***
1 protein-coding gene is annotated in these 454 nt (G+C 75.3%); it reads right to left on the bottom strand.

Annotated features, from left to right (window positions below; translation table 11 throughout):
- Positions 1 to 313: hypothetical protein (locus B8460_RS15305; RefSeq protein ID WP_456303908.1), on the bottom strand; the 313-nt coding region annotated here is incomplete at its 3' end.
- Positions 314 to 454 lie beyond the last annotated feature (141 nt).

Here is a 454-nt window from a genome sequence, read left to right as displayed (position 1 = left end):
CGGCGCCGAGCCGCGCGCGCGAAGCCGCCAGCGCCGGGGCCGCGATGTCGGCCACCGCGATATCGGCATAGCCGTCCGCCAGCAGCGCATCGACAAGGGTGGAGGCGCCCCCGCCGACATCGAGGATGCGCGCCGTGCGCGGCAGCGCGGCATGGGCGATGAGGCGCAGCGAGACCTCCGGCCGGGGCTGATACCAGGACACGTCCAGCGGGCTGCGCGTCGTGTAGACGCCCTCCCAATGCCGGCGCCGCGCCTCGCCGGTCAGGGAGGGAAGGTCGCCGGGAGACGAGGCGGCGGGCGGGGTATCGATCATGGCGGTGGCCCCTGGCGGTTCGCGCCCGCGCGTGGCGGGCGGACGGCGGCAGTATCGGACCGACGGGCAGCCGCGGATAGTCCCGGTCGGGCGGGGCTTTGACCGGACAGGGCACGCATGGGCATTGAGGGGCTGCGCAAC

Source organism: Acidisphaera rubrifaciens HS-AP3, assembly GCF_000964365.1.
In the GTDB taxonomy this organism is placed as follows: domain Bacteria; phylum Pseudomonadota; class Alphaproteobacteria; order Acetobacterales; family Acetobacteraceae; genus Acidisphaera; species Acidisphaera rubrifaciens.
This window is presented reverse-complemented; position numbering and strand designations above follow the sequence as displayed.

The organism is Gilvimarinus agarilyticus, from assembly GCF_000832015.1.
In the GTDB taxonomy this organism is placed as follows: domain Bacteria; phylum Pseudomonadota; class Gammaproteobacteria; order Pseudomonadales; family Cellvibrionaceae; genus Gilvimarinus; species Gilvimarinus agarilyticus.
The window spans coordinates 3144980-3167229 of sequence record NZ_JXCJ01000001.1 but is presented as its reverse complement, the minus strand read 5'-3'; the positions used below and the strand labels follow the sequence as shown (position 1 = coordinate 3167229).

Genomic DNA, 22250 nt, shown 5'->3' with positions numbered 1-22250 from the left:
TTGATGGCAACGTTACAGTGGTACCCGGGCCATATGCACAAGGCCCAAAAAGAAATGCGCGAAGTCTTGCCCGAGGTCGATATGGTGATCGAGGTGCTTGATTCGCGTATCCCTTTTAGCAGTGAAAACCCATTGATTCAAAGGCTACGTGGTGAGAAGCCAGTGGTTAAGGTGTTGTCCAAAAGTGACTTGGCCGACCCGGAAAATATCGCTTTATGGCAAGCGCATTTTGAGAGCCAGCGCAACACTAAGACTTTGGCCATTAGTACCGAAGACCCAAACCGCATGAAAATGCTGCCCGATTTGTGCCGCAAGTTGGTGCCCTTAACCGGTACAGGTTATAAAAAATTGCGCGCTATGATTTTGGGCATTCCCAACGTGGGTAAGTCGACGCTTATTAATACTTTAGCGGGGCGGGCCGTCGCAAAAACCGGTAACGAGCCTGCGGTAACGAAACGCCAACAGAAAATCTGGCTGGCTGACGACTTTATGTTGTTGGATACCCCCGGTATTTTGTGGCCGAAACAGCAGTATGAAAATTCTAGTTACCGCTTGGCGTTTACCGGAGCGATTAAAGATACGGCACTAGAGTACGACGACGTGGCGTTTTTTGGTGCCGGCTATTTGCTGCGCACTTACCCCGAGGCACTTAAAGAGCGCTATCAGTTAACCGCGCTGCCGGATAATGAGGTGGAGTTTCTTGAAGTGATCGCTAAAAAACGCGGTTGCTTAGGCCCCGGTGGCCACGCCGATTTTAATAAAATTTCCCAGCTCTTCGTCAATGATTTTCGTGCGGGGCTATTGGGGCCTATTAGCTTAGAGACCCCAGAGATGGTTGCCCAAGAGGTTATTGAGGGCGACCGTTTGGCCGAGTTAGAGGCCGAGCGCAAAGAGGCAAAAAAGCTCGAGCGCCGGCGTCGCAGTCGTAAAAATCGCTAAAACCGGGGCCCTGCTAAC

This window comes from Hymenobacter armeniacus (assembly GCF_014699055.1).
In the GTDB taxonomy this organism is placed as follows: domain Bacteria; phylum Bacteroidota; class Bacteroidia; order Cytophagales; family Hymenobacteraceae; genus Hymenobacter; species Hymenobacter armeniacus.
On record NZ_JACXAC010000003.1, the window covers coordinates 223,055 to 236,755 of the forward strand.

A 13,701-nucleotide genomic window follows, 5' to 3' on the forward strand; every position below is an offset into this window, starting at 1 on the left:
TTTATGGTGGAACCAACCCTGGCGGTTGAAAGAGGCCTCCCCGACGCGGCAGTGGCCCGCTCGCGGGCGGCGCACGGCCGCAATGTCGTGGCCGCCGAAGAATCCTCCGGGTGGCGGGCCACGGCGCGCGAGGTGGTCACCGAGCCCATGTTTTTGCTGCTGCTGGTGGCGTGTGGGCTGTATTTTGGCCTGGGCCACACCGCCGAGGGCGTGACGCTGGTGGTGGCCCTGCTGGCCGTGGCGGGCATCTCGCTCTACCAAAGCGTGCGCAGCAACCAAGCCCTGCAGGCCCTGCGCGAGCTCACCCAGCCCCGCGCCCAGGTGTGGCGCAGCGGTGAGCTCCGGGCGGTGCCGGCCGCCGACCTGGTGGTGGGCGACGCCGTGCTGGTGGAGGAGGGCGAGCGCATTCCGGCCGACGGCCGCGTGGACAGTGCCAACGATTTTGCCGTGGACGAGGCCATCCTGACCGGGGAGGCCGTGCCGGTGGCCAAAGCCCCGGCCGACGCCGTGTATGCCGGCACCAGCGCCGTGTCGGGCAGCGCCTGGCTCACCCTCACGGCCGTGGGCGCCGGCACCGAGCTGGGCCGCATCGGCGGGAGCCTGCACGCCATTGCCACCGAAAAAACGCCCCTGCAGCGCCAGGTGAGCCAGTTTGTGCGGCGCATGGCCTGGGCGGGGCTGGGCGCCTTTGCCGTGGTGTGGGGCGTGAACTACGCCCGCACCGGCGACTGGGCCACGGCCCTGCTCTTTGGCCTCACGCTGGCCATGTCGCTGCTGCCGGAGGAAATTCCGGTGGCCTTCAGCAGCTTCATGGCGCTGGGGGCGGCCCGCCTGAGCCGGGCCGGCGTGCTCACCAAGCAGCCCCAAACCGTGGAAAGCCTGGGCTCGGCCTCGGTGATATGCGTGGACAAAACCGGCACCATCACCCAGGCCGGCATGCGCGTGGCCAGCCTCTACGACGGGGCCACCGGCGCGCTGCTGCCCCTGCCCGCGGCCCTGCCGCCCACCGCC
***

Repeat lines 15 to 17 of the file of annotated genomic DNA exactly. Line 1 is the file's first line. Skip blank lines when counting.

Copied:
This window comes from Hymenobacter armeniacus (assembly GCF_014699055.1).
In the GTDB taxonomy this organism is placed as follows: domain Bacteria; phylum Bacteroidota; class Bacteroidia; order Cytophagales; family Hymenobacteraceae; genus Hymenobacter; species Hymenobacter armeniacus.
On record NZ_JACXAC010000003.1, the window covers coordinates 223,055 to 236,755 of the forward strand.